It is a short step to using a city centre camera to watch parked cars rather than criminals or terrorists killing people. After all there is no money in preventing crime. Realistically, we had all the CCTV footage of the 7/7 bombers making their way from Luton to the Underground and that did nothing but to help us identify them after the event. Such cameras are deployed to catch fare dodgers which in London Transport's mind is a far more heinous crime. The point is that you can monitor all the e-traffic and cameras you like but if you do not have the capability to act on the information it produces then it will not help, but that the information is useful to someone who can use it for a profit.

I find the introduction of FRA law in Sweden a precursor to similar laws in many other countries including the UK. It is a sad demise for the internet but some would say it had it coming. It started on the premise of freedom of information and was created by people with no money on the basis of honour and trust to pass information along. Today we see the consequences of those lofty ideals - terrorists use it to communicate freely and manage their money flow while paedophiles use it to communicate and refresh their network, and much more. The fact is that you could argue we had this coming. Our abuse of the internet has led to monitoring and potentially much more strict rules for the future. The vast information gathering by Government agencies in the near future will be the launchpad for many more restrictions to be placed on the web. And some would argue that is no bad thing.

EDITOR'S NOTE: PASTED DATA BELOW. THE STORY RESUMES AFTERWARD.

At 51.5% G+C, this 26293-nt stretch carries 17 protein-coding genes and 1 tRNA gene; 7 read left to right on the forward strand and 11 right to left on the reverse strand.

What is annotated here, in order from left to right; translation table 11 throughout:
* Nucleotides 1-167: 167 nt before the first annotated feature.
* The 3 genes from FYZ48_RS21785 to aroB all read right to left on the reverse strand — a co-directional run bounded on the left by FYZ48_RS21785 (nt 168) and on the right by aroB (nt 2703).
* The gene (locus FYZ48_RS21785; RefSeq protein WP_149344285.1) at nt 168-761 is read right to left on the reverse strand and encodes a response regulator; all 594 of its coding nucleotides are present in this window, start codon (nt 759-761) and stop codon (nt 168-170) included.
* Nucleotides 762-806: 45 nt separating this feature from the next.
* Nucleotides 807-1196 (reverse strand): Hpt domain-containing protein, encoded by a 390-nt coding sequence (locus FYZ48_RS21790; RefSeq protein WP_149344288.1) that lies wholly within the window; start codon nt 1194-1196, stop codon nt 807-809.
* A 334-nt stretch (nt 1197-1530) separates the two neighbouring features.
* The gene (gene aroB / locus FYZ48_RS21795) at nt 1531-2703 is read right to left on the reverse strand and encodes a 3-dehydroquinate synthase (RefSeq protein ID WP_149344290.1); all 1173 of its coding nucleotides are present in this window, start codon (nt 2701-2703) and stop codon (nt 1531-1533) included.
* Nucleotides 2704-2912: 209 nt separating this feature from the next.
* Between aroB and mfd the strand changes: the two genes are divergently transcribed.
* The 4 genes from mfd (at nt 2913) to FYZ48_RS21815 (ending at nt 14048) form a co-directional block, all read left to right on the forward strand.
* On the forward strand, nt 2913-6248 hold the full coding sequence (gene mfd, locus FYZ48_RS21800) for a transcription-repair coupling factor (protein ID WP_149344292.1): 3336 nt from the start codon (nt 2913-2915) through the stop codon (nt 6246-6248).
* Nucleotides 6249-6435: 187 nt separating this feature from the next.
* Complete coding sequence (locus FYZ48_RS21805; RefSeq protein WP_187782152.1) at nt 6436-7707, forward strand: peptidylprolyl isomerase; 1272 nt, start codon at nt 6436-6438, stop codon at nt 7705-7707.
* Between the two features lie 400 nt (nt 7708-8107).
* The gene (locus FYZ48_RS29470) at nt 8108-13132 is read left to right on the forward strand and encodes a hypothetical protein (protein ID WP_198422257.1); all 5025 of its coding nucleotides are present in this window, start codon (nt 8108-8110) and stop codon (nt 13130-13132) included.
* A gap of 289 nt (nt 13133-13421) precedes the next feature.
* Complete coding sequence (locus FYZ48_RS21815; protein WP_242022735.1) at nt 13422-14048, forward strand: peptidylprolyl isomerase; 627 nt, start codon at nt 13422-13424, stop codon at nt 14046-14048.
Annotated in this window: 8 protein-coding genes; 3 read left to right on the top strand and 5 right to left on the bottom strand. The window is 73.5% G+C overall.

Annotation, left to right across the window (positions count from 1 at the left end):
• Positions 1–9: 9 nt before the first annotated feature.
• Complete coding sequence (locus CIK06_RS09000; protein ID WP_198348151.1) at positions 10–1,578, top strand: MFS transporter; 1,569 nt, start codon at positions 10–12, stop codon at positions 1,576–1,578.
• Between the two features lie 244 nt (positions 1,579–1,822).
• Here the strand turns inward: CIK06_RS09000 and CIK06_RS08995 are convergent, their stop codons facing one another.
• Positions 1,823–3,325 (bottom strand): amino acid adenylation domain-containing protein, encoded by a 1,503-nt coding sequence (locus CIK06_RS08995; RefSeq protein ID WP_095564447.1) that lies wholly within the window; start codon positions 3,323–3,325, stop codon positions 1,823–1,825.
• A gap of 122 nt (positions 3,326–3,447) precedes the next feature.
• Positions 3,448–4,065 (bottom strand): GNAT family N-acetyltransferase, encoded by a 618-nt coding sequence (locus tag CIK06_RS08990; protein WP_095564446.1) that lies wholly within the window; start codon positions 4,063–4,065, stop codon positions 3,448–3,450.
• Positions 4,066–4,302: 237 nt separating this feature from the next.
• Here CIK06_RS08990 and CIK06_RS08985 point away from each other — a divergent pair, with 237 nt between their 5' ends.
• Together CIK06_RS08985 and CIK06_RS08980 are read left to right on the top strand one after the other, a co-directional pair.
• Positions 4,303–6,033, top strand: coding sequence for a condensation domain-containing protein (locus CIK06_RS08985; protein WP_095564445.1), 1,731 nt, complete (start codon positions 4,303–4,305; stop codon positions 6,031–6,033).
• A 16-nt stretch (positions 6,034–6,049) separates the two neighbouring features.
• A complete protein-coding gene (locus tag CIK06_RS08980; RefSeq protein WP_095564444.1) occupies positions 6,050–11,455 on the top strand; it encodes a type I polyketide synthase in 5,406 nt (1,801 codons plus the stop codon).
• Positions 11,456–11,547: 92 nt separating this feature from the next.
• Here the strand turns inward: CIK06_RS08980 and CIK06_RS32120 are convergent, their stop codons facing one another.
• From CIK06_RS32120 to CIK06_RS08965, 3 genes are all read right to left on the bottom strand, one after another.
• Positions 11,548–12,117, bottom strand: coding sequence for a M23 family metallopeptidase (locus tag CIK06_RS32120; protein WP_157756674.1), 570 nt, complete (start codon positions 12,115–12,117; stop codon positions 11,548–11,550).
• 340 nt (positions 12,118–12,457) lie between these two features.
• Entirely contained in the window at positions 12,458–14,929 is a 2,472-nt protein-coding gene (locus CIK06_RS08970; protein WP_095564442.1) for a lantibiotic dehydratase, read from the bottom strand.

What you can be sure of is that the waves of restrictions and laws associated with how we surf the web and what we do and say on there will be preceded by laws crafted in the name of preventing terrorism. The FRA law in Sweden is such a precursor for the future of the web.

They are certainly coming to get you. Quite who 'They' will be remains to be seen.